The Court stated the provision was unconstitutional as it violated art. 97 of the Italian Constitution, which establishes the principles of impartiality and efficiency of the Public Administration.
The decision does not represent an innovation as it follows the line drawn by the previous jurisprudence of the Constitutional Court. As a matter of fact, the Court itself mentioned some of its previous decisions in the motivation.
First of all, the Court said that the spoil system is unconstitutional when it is linked to directive offices that simply carry out the general policy of the government through their administrative functions (decisions no. 224/2010, no. 34/2010, no. 390/2008, no. 351/2008, no. 104/2007, no. 103/2007). Conversely, the spoil system is consistent with the principles and provisions of the Italian Constitution when it is applied with regard to chief executive officers that cooperate with the Government in the developing of the administrative general policy (decisions no. 304/2010 and no. 233/2006).
The Constitutional Court also recalled its decisions no. 81/2010 and no. 161/2008, where it declared unconstitutional a spoil system mechanism very similar to the one designed by art. 19.8, Legislative Decree no. 165/2001, except for the fact that the former was temporary (and had to be enforced only once - una tantum), while the one at issue in this case was supposed to be permanent, in full-swing. (Elena Sorda)

The Italian Constitutional Court denies to Eurojust the nature of judicial body (Constitutional Court decision no. 136/2011)

In its decision no. 136/2011 of April 6, 2011, the Constitutional Court dismissed the challenge to the constitutionality of Article 2, parr. 1 and 2, of Law no. 41/2005, implementing Decision no. 2002/187/JHA and providing the appointment of the Italian member of Eurojust by the Minister of Justice, with reference to Articles 105 and 110 of the Constitution: pursuant to the principle of separation of powers, these constitutional provisions assign the adoption of measures affecting the position of judges to the self-governing body of the judiciary and the decisions on the organization and functioning of the services related to justice to the Executive.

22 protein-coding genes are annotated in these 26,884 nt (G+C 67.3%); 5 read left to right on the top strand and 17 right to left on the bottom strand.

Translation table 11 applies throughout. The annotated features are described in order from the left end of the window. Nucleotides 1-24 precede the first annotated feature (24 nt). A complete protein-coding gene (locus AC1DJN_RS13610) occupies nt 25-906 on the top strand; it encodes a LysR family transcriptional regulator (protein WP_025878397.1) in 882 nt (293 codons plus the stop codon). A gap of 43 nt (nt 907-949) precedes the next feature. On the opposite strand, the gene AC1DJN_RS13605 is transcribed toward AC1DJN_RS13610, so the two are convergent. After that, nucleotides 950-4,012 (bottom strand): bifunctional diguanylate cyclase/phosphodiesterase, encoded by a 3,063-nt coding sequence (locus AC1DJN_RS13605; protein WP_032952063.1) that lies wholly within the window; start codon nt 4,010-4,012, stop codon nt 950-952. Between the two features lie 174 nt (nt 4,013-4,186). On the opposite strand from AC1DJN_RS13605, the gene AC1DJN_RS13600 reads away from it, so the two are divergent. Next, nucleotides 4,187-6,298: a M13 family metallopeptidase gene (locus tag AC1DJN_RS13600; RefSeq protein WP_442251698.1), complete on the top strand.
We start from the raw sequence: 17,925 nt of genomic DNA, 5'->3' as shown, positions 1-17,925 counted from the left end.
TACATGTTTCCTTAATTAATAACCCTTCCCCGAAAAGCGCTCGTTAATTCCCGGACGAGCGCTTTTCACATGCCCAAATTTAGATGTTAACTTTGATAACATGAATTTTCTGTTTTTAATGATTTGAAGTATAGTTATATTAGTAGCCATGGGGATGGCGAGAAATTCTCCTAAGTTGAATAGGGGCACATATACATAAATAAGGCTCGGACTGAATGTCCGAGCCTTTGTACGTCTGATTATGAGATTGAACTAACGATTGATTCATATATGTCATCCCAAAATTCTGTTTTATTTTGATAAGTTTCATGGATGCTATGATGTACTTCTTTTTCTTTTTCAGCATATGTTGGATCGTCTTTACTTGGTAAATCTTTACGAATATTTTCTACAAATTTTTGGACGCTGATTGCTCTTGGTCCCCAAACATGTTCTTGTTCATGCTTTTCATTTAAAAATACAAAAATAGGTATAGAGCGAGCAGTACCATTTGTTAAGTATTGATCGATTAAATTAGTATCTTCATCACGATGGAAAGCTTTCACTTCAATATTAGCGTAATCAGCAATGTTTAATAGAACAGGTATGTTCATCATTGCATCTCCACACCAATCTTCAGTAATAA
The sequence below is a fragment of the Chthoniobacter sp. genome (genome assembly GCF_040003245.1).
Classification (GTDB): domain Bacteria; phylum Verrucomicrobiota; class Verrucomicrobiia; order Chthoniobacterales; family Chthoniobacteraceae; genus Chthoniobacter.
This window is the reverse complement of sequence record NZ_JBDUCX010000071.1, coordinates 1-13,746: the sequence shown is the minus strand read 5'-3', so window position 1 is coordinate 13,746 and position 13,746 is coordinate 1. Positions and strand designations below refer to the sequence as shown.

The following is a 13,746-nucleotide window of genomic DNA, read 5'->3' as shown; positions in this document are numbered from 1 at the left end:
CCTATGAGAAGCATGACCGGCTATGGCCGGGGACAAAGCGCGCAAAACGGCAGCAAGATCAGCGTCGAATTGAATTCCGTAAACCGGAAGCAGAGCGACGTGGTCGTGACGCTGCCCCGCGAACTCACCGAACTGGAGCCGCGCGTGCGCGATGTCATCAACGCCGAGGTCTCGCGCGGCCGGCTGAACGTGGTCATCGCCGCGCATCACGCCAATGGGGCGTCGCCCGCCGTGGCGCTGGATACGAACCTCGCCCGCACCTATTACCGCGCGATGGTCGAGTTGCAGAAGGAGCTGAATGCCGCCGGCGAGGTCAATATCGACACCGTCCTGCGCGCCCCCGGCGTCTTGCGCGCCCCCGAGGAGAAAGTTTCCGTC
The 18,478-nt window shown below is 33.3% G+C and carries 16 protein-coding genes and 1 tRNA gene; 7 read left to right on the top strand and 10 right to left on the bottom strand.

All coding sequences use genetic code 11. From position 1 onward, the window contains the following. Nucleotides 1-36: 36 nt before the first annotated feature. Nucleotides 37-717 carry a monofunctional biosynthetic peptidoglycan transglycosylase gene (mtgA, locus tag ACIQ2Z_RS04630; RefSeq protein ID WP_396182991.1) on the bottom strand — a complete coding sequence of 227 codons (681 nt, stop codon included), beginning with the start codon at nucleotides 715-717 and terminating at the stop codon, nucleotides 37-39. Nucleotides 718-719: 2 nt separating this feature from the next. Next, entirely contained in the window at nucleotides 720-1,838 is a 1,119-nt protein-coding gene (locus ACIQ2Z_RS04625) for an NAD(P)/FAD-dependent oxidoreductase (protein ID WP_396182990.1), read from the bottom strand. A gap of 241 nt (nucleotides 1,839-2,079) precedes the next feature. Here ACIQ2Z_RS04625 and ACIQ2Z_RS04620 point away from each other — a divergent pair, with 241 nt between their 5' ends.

Thus the Constitutional Court, according to Article 23 of Law no.87/1953, was requested by the Latium Administrative Tribunal, to decide upon the legal nature - whether purely administrative or judicial - of Eurojust, the European body set up by the Council Decision of February 28, 2002, 2002/187/JHA originally aimed at coordinating the activity of criminal judges of the Member States for the prevention and the fight against transnational crimes within the European Union.
The case-law originated from a suit brought before the Latium Administrative Tribunal by an Italian judge, Ms. Carmen Manfredda, former candidate to the role of Italian member of Eurojust, but eventually excluded by the decree issued by the Italian Minister of Justice, who finally appointed Mr. Lo Voi to that office. Then, Ms. Manfredda challenged the validity of Article 2, par. 1 establishing the requirements that national judges need to fulfil in order to be appointed by the Minister of Justice as national member of Eurojust. Particularly, it provides for the status of national judge and, in case of appointment, the suspension of the performance of this activity at the State level. She also challenged the validity of Article 2, par. 2 regulating the procedure of appointment. This procedure relies upon the decision of the Minister of Justice on the basis of a list of candidates defined by the same Minister and on which the Italian High Council of Judiciary (Consiglio Superiore della Magistratura, CSM, the Italian self-governing body of the judiciary) is consulted.